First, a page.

Richard Baxter, Pastor and Teacher of the Faith, 1691

after Robert White,painting,(1670)

Born in 1615 at Rowton, Shropshire, Richard Baxter was largely self-educated. He studied first at the free school of Wroxeter, next under the nominal tutelage of Richard Wickstead, Chaplain at Ludlow Castle, and finally in 1633 under the patronage of Sir Henry Herbert, Master of the Revels. In disgust at the frivolity of the Court of King Charles the First he returned home to study divinity, particularly the medieval Scholastic theologians. In 1634 he came into intimate contact with two devout nonconformist divines, who awakened his sympathies for the positive elements in dissent.

In 1638 he was ordained by John Thornborough, Bishop of Worcester, and in 1639 nominated assistant minister at Bridgnorth, where he remained for two years, increasing his knowledge of the issues between nonconformity and the Church of England. After the promulgation of the Et Cetera Oath (an oath of conformity henceforth to the polity of the Church of England, “by archbishops, bishops, deans, archdeacons, et cetera, as it stands now established”) in 1640, he rejected belief in episcopacy (the ministry of bishops) in the form extant in England at the time.

In 1641 he became curate of the incumbent of Kidderminster (meaning that he became assistant priest to the rector or pastor there), where among a population of hand-loom workers he continued to minister with remarkable success until 1660. So far as possible he ignored the differences between presbyterians, episcopalians, and congregationalists, and secured cooperation among the local ministers in common pastoral work. In the early part of the Civil War he temporarily joined the Parliamentary Army as a chaplain. A champion of moderation, he was opposed to the Solemn League and Covenant of 1643 (the agreement which bound together the Churches of England and Scotland and eliminated episcopacy) and also disliked Oliver Cromwell’s religious views. After the Battle of Naseby (June 14, 1645) he became chaplain to Colonel Edward Whalley’s regiment, seeking to counteract the sectaries and to curb republican tendencies. On leaving the army in 1647 he retired for a time to Rous Lench, where he wrote his devotional classic, The Saints’ Everlasting Rest (1650).

In 1660 he played a prominent part in the recall of King Charles the Second to England and was appointed a chaplain to the King, but his dissatisfaction with episcopacy led him to decline Charles’ offer of the bishopric of Hereford. He took a prominent part at the Savoy Conference (1661), at which English bishops and Presbyterian divines gathered for review and revision of the Book of Common Prayer. Baxter prepared his “Reformed Liturgy” for the conference, and he presented there his “Exceptions” to the Book of Common Prayer. Because he would not take an oath to conform to the new Act of Uniformity in religion, Baxter, along with several hundred other nonconforming ministers, was removed from his living (pastorate) in 1662. Between 1662 and 1687 the nonconforming ministers endured legal persecution and were not permitted to hold any ecclesiastical office or living. Baxter died on December 8, 1691.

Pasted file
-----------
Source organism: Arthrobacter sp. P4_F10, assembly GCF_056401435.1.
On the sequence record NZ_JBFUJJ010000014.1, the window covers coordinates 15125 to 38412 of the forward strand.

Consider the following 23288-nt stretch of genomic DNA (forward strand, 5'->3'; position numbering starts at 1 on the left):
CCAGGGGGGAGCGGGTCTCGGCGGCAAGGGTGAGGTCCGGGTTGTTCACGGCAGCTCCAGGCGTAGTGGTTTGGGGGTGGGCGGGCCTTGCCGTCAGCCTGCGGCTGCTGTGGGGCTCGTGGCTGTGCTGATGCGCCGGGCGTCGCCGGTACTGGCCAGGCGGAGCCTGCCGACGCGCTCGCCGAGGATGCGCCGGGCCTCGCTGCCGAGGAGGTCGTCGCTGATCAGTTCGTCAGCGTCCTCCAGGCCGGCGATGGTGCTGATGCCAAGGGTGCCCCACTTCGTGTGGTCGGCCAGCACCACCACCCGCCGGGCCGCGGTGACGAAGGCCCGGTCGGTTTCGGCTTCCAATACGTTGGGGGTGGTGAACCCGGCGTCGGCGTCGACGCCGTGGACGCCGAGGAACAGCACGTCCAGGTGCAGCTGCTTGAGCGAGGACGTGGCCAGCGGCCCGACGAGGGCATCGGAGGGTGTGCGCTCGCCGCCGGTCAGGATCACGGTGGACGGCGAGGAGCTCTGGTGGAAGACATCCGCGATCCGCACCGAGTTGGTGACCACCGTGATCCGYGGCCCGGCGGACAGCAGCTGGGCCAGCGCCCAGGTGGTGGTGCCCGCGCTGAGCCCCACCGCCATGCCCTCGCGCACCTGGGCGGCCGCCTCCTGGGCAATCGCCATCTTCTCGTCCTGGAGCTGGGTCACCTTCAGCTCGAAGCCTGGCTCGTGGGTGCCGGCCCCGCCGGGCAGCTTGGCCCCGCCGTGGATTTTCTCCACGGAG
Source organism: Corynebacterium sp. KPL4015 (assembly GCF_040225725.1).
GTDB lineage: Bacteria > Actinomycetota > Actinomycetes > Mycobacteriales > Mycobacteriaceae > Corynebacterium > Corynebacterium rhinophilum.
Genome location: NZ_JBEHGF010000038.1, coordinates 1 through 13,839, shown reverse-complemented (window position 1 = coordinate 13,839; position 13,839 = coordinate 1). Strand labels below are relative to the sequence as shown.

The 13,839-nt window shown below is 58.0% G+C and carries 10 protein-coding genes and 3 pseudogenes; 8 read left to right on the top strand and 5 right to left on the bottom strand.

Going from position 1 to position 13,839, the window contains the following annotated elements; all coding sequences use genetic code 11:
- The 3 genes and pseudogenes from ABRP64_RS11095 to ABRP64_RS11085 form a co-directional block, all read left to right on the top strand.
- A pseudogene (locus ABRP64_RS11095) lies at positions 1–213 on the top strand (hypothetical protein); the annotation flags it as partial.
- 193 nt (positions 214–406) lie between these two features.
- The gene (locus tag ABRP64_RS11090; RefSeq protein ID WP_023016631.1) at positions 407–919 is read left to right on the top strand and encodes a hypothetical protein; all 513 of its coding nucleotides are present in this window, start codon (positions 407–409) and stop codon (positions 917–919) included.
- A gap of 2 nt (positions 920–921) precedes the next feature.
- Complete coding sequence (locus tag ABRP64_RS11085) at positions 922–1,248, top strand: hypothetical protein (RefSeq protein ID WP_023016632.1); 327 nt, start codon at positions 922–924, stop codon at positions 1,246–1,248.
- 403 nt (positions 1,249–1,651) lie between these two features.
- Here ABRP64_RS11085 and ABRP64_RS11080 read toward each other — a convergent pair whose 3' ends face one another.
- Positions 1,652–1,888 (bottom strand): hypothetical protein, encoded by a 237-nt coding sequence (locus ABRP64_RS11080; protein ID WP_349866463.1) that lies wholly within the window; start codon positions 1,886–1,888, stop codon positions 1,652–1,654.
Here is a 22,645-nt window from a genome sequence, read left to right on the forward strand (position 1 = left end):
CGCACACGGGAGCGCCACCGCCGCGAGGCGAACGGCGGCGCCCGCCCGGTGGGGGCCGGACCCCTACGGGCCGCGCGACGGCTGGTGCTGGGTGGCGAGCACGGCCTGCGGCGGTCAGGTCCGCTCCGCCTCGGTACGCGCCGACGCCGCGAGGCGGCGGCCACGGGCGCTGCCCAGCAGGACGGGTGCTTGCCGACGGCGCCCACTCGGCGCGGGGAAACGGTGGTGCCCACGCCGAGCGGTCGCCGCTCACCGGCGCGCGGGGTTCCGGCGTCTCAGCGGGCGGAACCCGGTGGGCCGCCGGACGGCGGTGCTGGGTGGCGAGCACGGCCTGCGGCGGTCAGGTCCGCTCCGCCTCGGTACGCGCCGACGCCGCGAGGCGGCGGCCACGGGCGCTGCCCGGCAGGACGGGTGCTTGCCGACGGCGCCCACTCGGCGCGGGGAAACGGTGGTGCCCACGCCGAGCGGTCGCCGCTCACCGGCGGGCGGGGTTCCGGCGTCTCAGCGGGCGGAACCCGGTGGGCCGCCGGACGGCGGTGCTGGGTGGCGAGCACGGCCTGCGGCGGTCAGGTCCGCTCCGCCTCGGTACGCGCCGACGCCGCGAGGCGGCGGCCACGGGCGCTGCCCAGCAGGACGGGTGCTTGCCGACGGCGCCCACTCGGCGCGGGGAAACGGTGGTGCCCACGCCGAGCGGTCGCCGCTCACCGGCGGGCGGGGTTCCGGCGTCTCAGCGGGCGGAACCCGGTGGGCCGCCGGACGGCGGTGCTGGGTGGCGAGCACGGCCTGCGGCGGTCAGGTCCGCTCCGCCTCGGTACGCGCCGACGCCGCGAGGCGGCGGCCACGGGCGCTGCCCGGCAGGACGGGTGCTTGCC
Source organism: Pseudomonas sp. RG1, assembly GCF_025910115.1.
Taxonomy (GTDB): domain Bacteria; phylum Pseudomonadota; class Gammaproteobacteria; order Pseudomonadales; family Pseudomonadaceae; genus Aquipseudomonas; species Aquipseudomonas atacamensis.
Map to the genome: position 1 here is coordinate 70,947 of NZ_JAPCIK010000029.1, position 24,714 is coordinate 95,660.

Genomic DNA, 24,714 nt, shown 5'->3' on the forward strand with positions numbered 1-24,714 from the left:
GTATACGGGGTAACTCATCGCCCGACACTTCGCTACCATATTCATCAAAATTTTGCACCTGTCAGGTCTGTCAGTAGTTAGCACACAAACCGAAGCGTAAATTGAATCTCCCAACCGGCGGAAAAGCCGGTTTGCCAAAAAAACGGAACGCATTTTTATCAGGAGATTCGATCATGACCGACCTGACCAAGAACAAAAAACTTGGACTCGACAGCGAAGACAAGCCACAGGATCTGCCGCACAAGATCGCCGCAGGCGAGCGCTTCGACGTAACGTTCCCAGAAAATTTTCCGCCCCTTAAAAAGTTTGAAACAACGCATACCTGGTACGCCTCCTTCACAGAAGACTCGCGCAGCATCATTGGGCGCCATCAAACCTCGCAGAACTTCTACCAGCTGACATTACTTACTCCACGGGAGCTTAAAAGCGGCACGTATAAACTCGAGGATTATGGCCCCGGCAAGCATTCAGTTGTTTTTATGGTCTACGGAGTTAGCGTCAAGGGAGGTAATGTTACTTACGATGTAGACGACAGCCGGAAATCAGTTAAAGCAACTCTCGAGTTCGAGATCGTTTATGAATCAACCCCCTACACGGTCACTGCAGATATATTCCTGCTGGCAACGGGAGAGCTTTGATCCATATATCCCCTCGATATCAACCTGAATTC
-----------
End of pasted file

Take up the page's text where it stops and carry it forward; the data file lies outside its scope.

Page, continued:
Baxter left nearly 200 writings, which breathe a spirit of deep unaffected piety and reflect his love of moderation. The Reformed Pastor (1656) illustrates the great care he took in his pastoral administration. He also wrote several hymns, among them “Ye holy angels bright” and “He wants not friends that hath Thy love”.

adapted from the Oxford Dictionary of the Christian Church and other sources

The Collect

Heavenly Father, Shepherd of your people, we thank you for your servant Richard Baxter, who was faithful in the care and nurture of your flock; and we pray that, following his example and the teaching of his holy life, we may by your grace enter that everlasting rest which you have prepared for all those who set their hope on Jesus Christ; who lives and reigns with you and the Holy Spirit, one God, for ever and ever. Amen.

The image of Baxter is after a painting by Robert White (1670).


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